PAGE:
·       $1,271 per week x 13 weeks = $16,523, plus $20,060 (the amortized cost of the Savings Plan) = $36,583.

Therefore, by investing in a Savings Plan now, rather than waiting until existing RIs have expired, the business will save $11,929 in three months ($48,512 - $36,583) - and possibly more if the unused discounts on Sundays can be applied to other instances. Once the existing RIs have expired, the business can decide whether they will repurchase the same Reservations or replace them with another EC2 Instance Savings Plan.

However, before investing in an AWS Savings Plan for EC2 instances, please take the following into account:

(*) An EC2 Instances Savings Plan is charged on the amount committed to per hour. In our example we have assumed demand is constant throughout the day; but it may vary considerably, leading to underused Savings Plan discounts. It is likely businesses will require far more granular metrics than provided above in order to calculate the appropriate dollar per hour commitment. Fortunately, this level of information is easily accessible via the CloudHealth cloud management platform.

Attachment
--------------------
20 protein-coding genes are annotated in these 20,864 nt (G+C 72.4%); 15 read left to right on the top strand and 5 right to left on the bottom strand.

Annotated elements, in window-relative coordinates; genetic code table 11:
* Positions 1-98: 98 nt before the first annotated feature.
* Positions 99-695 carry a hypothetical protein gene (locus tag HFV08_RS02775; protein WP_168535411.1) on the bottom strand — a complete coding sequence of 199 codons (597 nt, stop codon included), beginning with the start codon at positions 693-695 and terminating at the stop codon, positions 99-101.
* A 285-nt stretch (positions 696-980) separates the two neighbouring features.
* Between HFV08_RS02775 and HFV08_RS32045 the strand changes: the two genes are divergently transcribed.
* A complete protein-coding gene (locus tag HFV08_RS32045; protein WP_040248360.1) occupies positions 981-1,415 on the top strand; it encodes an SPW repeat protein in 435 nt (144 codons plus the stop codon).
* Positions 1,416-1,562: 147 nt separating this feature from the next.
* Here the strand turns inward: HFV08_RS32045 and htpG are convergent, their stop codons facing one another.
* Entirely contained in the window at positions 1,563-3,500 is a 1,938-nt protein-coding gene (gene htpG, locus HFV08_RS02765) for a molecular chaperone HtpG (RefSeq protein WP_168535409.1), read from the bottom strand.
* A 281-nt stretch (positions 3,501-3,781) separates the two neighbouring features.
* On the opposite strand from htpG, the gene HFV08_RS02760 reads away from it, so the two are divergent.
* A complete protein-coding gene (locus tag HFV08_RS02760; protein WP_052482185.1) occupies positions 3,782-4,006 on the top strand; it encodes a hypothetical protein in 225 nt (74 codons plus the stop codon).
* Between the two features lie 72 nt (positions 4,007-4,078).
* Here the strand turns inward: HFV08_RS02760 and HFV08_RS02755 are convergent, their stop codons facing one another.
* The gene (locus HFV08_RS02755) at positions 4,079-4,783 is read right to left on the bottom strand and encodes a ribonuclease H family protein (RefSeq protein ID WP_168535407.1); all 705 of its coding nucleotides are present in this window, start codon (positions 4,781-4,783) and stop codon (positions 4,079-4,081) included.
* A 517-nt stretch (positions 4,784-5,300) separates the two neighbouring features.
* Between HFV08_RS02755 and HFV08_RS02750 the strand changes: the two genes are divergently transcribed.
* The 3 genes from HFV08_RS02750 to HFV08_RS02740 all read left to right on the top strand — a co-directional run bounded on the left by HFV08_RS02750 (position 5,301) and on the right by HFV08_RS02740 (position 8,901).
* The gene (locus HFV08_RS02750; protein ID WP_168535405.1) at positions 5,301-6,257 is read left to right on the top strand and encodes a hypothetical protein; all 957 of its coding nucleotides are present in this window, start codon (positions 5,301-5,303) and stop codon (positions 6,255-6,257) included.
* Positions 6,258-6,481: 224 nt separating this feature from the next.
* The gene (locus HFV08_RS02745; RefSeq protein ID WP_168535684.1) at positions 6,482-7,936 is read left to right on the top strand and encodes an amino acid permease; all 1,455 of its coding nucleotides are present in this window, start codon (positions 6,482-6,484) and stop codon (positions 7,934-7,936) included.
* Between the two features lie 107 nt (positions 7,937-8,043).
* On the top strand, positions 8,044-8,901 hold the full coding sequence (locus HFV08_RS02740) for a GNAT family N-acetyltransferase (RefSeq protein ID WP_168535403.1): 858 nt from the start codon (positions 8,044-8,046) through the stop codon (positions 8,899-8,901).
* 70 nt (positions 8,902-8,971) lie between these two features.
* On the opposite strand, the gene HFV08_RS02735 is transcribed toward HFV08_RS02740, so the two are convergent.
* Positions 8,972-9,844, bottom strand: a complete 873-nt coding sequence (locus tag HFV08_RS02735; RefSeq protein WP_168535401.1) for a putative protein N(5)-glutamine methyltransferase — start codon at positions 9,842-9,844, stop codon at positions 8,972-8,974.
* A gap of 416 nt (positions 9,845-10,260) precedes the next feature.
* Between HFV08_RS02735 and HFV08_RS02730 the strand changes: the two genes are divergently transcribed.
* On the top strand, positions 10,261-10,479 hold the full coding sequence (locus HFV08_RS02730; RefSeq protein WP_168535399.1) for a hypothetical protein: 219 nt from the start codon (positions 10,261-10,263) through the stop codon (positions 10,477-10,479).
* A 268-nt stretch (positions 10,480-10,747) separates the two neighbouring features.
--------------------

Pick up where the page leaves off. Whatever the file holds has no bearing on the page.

CloudHealth Tech Staff, Cloud Tech Journalist

The CloudHealth Tech Staff team is made up of industry experts who report on trending cloud news, offer cloud management best practices, and compare products and services across the major cloud providers. As a part of CloudHealth, the CloudHealth Tech Staff come from all different backgrounds making them unique leaders in this industry.